Assorted stones and such waiting to be made into jewelry.


Shell cast in gold. I think she should sell these as individual talismans.


My special order “BlackFish” necklace designed by Neile Horowitz.


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Designer Spotlight: Erin Sullivan Objects

An email about Erin Sullivan Objects, a design line I had never heard of, popped into my in box a week or two ago. I scrolled through the images and immediately clicked for more. The pieces are stunning.

Erin Sullivan is a New York-based artist-designer who works primarily in bronze, creating objets d’art and accent furniture. The allure of bronze transpired through her interest in sculpture and intaglio printmaking while attending Sarah Lawrence College. She found herself more drawn to plate textures created through the acid process than the final printed paper. Sullivan first created  jewelry. Then her pieces grew in scale, to jewel-like objects and furniture.

Formally trained in classic sculpture, painting and drawing, Sullivan approaches her work as an artist more than as an industrial designer. Once her idea is on paper, Sullivan either sculpts a model using wax reproductions created from a natural object, or creates a three-dimensional rendering and rapid prototype. A mold of the final model follows, from which a duplicate wax positive is produced.

Once this wax is “chased” or reworked, with great attention paid to detail, “gates” or wax rods are attached to create channels for the molten bronze to travel through. The whole structure is then dipped, poured, devested, sand-blasted, welded, chased, re-detailed, polished and patinated. Depending on the size of the piece, the process can take three months from start to finish.

The Erin Sullivan Objects collection debuted about a year ago and includes 15 home furnishings and decor objects that are a cross between beautiful sculpture and functional interior furnishings. Each piece is a study of natural, beauty, sensual, spiritual and absolutely original. Sullivan is inspired by her world travels and interactions with indigenous cultures and rituals.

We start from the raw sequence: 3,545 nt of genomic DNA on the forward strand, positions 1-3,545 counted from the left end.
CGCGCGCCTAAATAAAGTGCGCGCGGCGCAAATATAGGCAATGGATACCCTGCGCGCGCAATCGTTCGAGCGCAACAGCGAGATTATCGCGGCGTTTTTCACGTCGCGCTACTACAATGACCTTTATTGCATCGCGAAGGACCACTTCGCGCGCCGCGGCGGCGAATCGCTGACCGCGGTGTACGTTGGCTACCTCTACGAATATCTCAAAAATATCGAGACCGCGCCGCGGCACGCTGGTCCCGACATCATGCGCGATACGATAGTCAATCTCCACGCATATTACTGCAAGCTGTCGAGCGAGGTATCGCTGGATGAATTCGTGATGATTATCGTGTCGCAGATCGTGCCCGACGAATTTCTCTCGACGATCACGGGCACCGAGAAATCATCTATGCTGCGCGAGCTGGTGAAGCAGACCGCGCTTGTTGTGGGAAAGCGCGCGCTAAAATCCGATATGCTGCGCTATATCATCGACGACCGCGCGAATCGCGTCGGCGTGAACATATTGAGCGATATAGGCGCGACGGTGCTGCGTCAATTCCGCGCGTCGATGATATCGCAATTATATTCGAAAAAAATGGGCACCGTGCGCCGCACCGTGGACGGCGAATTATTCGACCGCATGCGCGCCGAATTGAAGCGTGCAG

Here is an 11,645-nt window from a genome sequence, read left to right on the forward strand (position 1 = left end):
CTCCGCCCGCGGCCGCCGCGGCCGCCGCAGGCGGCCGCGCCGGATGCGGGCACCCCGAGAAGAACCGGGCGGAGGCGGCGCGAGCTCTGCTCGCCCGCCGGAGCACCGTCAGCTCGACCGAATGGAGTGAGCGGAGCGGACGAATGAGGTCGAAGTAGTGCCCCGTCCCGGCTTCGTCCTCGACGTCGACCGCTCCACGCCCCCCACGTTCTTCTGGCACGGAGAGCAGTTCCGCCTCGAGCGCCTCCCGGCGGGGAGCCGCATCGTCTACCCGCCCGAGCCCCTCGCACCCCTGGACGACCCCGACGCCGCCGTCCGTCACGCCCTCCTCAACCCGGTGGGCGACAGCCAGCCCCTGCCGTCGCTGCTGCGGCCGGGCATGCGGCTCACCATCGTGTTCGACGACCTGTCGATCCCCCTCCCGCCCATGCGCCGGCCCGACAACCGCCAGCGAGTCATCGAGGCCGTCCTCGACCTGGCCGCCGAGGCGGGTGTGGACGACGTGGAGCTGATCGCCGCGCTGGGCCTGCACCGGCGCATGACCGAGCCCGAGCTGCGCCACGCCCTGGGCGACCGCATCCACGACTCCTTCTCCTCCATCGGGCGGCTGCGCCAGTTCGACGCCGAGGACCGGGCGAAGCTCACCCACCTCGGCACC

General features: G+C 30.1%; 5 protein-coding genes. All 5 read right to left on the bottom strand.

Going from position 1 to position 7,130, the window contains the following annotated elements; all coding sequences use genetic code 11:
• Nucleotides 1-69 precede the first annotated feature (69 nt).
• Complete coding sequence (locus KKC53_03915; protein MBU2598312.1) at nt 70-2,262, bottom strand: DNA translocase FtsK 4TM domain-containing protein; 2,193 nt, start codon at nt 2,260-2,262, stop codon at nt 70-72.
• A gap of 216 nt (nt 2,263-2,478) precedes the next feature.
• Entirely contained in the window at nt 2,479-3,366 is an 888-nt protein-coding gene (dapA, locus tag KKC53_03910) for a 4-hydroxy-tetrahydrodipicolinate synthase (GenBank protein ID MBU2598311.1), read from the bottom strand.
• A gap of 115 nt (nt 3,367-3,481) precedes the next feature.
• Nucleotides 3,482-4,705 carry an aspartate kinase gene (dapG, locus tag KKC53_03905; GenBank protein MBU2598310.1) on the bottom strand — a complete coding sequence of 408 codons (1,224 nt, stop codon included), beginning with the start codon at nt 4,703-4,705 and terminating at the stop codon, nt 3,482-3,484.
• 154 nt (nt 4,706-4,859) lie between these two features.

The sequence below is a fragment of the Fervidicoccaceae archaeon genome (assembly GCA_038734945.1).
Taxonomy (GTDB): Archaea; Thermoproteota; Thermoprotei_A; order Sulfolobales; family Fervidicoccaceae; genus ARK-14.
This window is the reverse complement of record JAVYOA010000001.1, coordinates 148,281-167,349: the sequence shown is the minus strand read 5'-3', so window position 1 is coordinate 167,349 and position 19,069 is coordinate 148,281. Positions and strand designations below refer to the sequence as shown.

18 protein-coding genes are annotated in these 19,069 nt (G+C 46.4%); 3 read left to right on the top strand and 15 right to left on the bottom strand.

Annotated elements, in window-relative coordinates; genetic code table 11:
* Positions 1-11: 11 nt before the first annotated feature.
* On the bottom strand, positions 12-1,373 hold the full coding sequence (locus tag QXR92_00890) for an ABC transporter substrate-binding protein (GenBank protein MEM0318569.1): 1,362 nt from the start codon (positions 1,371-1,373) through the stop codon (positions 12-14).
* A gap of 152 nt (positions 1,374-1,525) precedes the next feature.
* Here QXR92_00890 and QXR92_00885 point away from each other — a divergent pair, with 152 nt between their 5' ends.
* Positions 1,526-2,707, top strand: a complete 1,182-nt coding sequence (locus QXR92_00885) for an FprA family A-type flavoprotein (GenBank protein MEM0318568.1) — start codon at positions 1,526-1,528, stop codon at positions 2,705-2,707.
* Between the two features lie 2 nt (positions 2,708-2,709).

The design of these hooks is rooted in the ancient belief that an animal’s strength was concentrated in his horns. Such horns were once were used on the headdresses of kings as a symbol of power. Available in five sizes in steel, brass, and bronze.


Hex Table

Twenty-six white-lacquered hexagonal cells with polished brass honeycombs collide at three levels to form this coffee table.


Detail of Hex Table

Materials: Lacquer, polished brass, quartz crystal, and lucite.


Mushroom Shelves

A linear interpretation of natural organisms, these decorative bronze mushroom shelves evoke themes of nourishment, virility, and immortality.


Turtle Skull

As a collector, Sullivan’s inspiration can be traced to her many personal finds, including barnacles, feathers, and beetles. This sterling silver and bronze turtle, the scarab, and feather is a unique piece that reflects feminine strength and creativity.


Crystal Charm Malas

This latest collection of large scale wall hanging Malas, are strung with twenty-four white-lacquered beads. They symbolizes the double harmony of the sky and the earth. Each is adorned with a transparent-crystal charm that captures luminosity and reflects purity.


Detail of Rhomb Mala

Materials: Lacquer beads, crystal charms, and hand spun bamboo rope.


Feather, Scarab, and Snake Malas